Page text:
My reading challenge over the Christmas 2010 break was to tackle Alex Haley’s Roots, which sat on my end table waiting to be read since last Christmas. After my finals, I cracked it open and slowly started working my way through its daunting 900 pages. At first, I read slowly — from December 10th until December 27th, I had only read about 30 pages. But with an extended holiday break, I got going and finished the book only a few days after I returned to work.
Roots is a famous work, which may not need a lot of explanation. Written by Alex Haley, it deals with his ancestral roots, starting with an African man, Kunta Kinte, who was kidnapped from The Gambia in 1767 and transported from the coast of Africa to colonial Virginia, where he was purchased by a white plantation owner named John Waller, and renamed Toby. Kunta Kinte attempts to escape slavery several times, finally being sold to Waller’s brother, William.
Much of the book focuses on Kunta Kinte, and it is his story that is the most interesting. Later, however, the descendants of Kinte are profiled. Here the book started to lose me a bit, particularly when it sometimes became bogged down in the details of Kinte’s grandson “Chicken George” and his career raising chickens for the purpose of cockfighting.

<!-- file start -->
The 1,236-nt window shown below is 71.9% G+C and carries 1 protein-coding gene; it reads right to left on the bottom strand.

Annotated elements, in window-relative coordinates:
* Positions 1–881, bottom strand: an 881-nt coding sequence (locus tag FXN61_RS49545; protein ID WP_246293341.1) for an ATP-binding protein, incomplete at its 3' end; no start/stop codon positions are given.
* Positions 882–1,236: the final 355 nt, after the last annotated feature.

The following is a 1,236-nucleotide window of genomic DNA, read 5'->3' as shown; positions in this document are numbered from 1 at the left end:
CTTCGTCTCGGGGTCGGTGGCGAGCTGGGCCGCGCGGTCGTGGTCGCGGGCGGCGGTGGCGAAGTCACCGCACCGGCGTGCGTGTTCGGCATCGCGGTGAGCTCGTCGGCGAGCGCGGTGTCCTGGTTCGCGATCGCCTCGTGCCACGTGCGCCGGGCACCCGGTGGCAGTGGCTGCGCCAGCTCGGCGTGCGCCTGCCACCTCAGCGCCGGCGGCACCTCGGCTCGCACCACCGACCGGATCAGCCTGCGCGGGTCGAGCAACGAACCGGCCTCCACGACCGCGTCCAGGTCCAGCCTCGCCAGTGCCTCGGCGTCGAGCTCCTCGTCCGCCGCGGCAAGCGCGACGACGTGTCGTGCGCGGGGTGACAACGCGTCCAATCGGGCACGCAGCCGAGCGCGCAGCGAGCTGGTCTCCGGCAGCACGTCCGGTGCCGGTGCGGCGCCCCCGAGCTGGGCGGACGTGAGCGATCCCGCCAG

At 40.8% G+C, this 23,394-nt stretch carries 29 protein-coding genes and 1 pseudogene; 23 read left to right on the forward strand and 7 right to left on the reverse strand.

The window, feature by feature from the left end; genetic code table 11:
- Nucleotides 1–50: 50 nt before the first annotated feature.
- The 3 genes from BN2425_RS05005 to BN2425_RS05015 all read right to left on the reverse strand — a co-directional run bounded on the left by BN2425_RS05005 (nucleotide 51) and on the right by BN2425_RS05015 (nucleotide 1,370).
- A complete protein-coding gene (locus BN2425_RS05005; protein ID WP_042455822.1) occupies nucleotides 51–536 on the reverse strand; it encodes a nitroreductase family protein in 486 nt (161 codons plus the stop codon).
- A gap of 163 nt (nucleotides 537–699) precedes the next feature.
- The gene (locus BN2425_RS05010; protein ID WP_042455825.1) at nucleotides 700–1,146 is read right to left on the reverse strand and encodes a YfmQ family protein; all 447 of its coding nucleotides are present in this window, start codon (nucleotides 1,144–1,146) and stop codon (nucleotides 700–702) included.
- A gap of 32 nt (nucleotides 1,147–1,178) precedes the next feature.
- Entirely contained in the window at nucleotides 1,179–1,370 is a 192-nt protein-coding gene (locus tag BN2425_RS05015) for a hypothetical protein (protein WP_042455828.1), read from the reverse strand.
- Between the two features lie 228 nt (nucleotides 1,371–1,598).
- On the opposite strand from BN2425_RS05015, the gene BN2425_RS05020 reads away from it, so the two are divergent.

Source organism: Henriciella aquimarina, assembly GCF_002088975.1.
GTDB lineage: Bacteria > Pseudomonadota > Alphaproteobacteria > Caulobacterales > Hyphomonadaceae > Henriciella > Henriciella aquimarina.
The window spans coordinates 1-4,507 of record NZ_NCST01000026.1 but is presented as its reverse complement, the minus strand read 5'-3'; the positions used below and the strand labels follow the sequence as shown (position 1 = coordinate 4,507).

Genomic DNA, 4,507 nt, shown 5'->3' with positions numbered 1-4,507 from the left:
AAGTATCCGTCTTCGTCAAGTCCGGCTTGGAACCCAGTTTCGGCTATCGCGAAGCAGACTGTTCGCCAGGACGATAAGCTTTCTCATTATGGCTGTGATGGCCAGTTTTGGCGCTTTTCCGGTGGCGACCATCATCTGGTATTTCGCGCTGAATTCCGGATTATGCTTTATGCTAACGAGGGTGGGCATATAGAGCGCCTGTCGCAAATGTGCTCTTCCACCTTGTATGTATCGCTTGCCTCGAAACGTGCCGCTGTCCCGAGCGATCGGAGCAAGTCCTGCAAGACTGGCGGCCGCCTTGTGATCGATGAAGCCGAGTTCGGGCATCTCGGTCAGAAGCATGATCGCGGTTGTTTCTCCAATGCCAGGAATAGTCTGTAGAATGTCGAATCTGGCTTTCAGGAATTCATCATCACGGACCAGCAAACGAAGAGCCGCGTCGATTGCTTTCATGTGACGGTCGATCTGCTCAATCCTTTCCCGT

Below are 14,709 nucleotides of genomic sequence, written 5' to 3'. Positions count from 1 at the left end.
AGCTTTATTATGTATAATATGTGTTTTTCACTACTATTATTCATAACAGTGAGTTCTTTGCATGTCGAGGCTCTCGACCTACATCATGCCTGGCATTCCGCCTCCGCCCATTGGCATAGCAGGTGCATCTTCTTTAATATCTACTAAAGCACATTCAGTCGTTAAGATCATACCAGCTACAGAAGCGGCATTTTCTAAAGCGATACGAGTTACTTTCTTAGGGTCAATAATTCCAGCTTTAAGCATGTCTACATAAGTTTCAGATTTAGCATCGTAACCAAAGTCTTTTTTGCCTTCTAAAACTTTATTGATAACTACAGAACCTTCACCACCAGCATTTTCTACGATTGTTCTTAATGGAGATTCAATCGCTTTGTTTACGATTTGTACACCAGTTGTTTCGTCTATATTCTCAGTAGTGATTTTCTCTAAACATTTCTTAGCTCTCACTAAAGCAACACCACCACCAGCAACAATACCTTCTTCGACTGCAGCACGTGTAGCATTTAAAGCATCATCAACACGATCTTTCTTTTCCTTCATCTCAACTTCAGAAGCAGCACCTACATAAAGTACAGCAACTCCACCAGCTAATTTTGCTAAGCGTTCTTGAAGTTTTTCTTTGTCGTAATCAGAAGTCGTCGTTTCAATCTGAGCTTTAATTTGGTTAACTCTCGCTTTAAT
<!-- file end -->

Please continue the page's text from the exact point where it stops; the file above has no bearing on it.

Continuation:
Still, Roots was interesting for its account of slavery during the 18th and 19th centuries, and its treatment of the feelings of desolation and loss for the men and women torn away from their families and their homeland was moving.
In the years since Roots was published (1976), there has been much controversy about its authenticity, as well as allegations of plagiarism, but taken at face value, Roots is still valuable as a challenging account of the horrors of slavery.